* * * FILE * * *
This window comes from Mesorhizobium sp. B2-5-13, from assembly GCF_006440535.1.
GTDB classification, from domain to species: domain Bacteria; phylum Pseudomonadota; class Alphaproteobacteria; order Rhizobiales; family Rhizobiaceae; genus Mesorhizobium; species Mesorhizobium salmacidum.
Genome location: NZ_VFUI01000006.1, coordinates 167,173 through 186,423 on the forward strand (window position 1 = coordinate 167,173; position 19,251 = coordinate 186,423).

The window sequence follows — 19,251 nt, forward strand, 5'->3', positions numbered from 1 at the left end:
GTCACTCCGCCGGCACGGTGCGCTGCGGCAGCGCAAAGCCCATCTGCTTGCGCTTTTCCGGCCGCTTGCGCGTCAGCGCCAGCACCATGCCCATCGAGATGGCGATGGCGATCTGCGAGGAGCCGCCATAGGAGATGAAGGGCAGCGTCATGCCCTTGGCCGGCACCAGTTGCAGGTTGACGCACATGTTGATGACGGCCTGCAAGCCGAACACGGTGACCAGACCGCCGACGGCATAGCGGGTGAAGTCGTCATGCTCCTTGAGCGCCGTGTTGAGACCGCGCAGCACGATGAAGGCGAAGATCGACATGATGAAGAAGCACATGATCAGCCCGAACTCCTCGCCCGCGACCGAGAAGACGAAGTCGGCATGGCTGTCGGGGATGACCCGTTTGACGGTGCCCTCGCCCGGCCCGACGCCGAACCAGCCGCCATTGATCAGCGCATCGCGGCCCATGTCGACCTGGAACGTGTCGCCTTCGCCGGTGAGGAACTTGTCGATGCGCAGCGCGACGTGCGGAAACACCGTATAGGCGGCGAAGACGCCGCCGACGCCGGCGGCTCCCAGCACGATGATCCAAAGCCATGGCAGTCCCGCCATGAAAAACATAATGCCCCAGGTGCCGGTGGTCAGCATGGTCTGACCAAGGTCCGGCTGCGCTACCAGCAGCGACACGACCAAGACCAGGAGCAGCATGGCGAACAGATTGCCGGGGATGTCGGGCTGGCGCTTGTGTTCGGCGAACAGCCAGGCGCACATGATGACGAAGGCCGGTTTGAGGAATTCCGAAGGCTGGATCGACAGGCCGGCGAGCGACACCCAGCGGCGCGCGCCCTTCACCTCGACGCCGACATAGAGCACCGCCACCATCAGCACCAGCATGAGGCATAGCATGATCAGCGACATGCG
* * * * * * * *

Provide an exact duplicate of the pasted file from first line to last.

This window comes from Mesorhizobium sp. B2-5-13, from assembly GCF_006440535.1.
GTDB classification, from domain to species: domain Bacteria; phylum Pseudomonadota; class Alphaproteobacteria; order Rhizobiales; family Rhizobiaceae; genus Mesorhizobium; species Mesorhizobium salmacidum.
Genome location: NZ_VFUI01000006.1, coordinates 167,173 through 186,423 on the forward strand (window position 1 = coordinate 167,173; position 19,251 = coordinate 186,423).

The window sequence follows — 19,251 nt, forward strand, 5'->3', positions numbered from 1 at the left end:
GTCACTCCGCCGGCACGGTGCGCTGCGGCAGCGCAAAGCCCATCTGCTTGCGCTTTTCCGGCCGCTTGCGCGTCAGCGCCAGCACCATGCCCATCGAGATGGCGATGGCGATCTGCGAGGAGCCGCCATAGGAGATGAAGGGCAGCGTCATGCCCTTGGCCGGCACCAGTTGCAGGTTGACGCACATGTTGATGACGGCCTGCAAGCCGAACACGGTGACCAGACCGCCGACGGCATAGCGGGTGAAGTCGTCATGCTCCTTGAGCGCCGTGTTGAGACCGCGCAGCACGATGAAGGCGAAGATCGACATGATGAAGAAGCACATGATCAGCCCGAACTCCTCGCCCGCGACCGAGAAGACGAAGTCGGCATGGCTGTCGGGGATGACCCGTTTGACGGTGCCCTCGCCCGGCCCGACGCCGAACCAGCCGCCATTGATCAGCGCATCGCGGCCCATGTCGACCTGGAACGTGTCGCCTTCGCCGGTGAGGAACTTGTCGATGCGCAGCGCGACGTGCGGAAACACCGTATAGGCGGCGAAGACGCCGCCGACGCCGGCGGCTCCCAGCACGATGATCCAAAGCCATGGCAGTCCCGCCATGAAAAACATAATGCCCCAGGTGCCGGTGGTCAGCATGGTCTGACCAAGGTCCGGCTGCGCTACCAGCAGCGACACGACCAAGACCAGGAGCAGCATGGCGAACAGATTGCCGGGGATGTCGGGCTGGCGCTTGTGTTCGGCGAACAGCCAGGCGCACATGATGACGAAGGCCGGTTTGAGGAATTCCGAAGGCTGGATCGACAGGCCGGCGAGCGACACCCAGCGGCGCGCGCCCTTCACCTCGACGCCGACATAGAGCACCGCCACCATCAGCACCAGCATGAGGCATAGCATGATCAGCGACATGCG